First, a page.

Reason 4: Your Audience Is Too Small

In Google Ads, you can remarket using the Display Network or the Search, YouTube, & Gmail Network. In order to remarket to an audience in the Display Network, you need to have at least 100 active members within the last 30 days.

 

remarketing too small (100 required)

In this example, we can see that there aren’t enough visitors to the Features Page for remarketing..


 

If you’re going to remarket to an audience in the Search Network, you’ll need to have a minimum of 1000 active members in the last 30 days.

 

audience too small (1000 required)

Here we can see that the audience for people who’ve downloaded the E-Book is also too small.


 

It’s a great idea to make as many audiences as possible when getting into an account and actually launching your remarketing campaign. However, a big mistake is to set it and forget it.

Make sure you don’t over-prioritize your remarketing campaigns at the cost of your actual demand generation and awareness campaigns.

It’s going to be hard to remarket to users (even if they have a high conversion intent) if you aren’t generating traffic to your service or features page to begin with.

 

Reason 5: Using The Default 30-Day

When you create your first remarketing audience in Google Ads, you’ll get the option of quickly creating it with a 30-day membership duration default. This means that the max amount of time someone stays in that list is for 30 days.

This duration simply doesn’t make sense for everyone. If you have a long sales process (as is the case with many digital marketing industries) the duration might need to be longer.

In Google Ads, you can make this change to your membership duration to max out the length of your campaigns.

 

adjusting membership duration

You can set a max of 540 days of membership duration.


 

Expanding your member duration can help to make sure that you’re not missing out on an audience that can convert better and at a lower cost over a longer time. Don’t be afraid to play the long game.

 

Reason 6: Overlapping Durations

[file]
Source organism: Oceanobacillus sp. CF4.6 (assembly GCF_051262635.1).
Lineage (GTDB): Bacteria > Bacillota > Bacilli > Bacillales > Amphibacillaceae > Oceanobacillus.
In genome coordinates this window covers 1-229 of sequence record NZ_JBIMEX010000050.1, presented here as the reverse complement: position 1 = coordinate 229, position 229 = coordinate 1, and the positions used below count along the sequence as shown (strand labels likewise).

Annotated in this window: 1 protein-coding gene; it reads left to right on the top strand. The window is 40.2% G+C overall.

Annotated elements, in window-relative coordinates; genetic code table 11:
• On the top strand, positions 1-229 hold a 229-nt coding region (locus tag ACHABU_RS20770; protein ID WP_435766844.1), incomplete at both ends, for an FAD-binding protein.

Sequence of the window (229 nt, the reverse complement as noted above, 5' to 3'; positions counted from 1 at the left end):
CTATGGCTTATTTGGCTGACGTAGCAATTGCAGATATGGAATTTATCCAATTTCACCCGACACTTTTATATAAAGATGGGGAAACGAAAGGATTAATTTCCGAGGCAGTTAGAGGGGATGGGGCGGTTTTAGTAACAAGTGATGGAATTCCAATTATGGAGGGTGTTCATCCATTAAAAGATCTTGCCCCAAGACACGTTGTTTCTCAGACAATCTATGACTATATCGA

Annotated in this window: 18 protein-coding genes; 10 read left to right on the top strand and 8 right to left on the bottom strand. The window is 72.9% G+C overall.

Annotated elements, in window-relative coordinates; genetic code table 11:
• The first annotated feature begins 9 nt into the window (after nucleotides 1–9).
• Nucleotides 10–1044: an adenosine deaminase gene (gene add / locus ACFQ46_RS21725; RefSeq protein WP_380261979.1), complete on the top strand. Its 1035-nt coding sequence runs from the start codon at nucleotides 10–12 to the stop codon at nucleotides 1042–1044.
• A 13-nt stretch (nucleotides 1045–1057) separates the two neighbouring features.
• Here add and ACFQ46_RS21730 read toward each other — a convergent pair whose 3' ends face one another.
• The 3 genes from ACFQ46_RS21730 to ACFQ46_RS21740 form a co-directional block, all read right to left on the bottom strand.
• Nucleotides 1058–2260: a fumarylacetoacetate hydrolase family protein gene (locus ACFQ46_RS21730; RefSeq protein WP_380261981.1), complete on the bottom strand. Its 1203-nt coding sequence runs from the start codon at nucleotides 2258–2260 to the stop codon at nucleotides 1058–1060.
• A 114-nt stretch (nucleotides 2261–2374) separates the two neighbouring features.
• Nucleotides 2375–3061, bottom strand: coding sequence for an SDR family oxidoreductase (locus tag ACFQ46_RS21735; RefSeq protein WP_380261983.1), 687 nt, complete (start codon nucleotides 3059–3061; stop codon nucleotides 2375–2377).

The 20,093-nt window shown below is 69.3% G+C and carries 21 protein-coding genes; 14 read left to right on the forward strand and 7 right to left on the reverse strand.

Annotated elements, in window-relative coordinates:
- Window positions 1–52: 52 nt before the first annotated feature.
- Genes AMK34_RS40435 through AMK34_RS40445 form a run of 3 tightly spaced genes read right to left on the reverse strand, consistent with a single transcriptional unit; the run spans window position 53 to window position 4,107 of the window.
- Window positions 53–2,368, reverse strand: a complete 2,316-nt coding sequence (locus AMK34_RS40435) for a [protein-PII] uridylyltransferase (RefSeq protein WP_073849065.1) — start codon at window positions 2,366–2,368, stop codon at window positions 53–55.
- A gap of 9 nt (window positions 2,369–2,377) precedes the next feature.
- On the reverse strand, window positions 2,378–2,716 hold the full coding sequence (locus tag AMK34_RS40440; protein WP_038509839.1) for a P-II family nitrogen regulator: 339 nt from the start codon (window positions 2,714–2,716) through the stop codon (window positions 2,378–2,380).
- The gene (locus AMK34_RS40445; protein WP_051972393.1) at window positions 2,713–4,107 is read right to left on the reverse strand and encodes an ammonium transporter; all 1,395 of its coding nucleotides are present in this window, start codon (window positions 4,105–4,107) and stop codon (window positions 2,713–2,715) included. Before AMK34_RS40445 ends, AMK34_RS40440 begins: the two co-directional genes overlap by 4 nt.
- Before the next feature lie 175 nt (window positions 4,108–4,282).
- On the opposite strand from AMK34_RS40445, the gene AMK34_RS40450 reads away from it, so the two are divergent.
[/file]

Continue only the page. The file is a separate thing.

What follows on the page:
I’m going to be talking about all sorts of really cool audiences you can make, and maybe you’re excited to start making them yourself.

But be careful! Another mistake marketers make as they’re creating all their audiences is not paying attention to their durations (notice the plural “s” there).

Like I mentioned in the 30-day default section above, you can make many different durations. It’s common to make 7-day, 14-day, 30-day, 60-day, 90-day, etc. However, regardless of the duration, you need to make sure that if you’re using one audience that you’re negating the other.

This is to avoid siphoning traffic from one audience into another (think of it as avoiding keyword cannibalization for your remarketing audiences).

 

Reason 7: Not Using Customer Lists

What? Why?? Why are you not using customer lists? These are literally the emails of your existing clients. Why would you not remarket to these high value upsell opportunities?

Here are a few good ways to use these audiences:

 

Newsletter Signup Lists

This audience is a bit higher up in the funnel. But these people have voluntarily given you their email addresses so you can use email to remarket to them with a more middle-of-the-funnel offer.

 

Content Download Lists

This audience is a more mid-funnel audience comprised of users who’ve downloaded a piece of content you’re offering like an ebook, a case study, etc. Remarket towards these users to keep nurturing them down the funnel to get that ultimate conversion.

 

Previous Purchasers

This is a list of people who’ve already converted/purchased on your page. Remarket to them with other products that you offer so you can continue to grow that customer base and lifetime value while also developing a strong following of brand advocates.

 

Churned Remarketing Campaigns

If you have an audience who’ve previously signed up for a free trial or were even customers of yours before but have since discontinued using your services, you can still remarket to them. Yes, that’s right: you literally do have a second chance here.

You already have their contact info, and you can remarket to this specific audience with updates to your product or new features with the intent to get them to return.

 

Reason 8: Not Using Similar Or Lookalike Audiences

The next closest thing to a custom audience is one that looks like it.

 

the strength of a remarketing lookalike audience

Here the housecat is the Custom Audience, with the mountain lion being the Similar one. – image source


 

In Google Ads, they’re called Similar Audiences and in Facebook, they’re called Lookalike Audiences. In Google Ads, as you start to create your audiences for your remarketing lists, Google will actually automatically create those Similar Audiences for you to test. In Facebook, once you have your custom audience created, then you can create the Lookalike Audience from there.

In the screenshot below you can see that we have two audiences created. One is a remarketing audience for our Postcard visitors, and the other is based on a Lookalike of that audience. Both are functioning on around the same amount of spend, and with the Lookalike audience performing even better than the remarketing audience.

 

lookalike audience examples

Don’t rule out remarketing to Lookalike audiences. In some cases, the cost per acquisition can be even cheaper!


 

One of the best Similar Audiences to create is one based on your existing customers. If you have a list of emails for people who have purchased or using your product, create that Similar Audience and watch your account grow.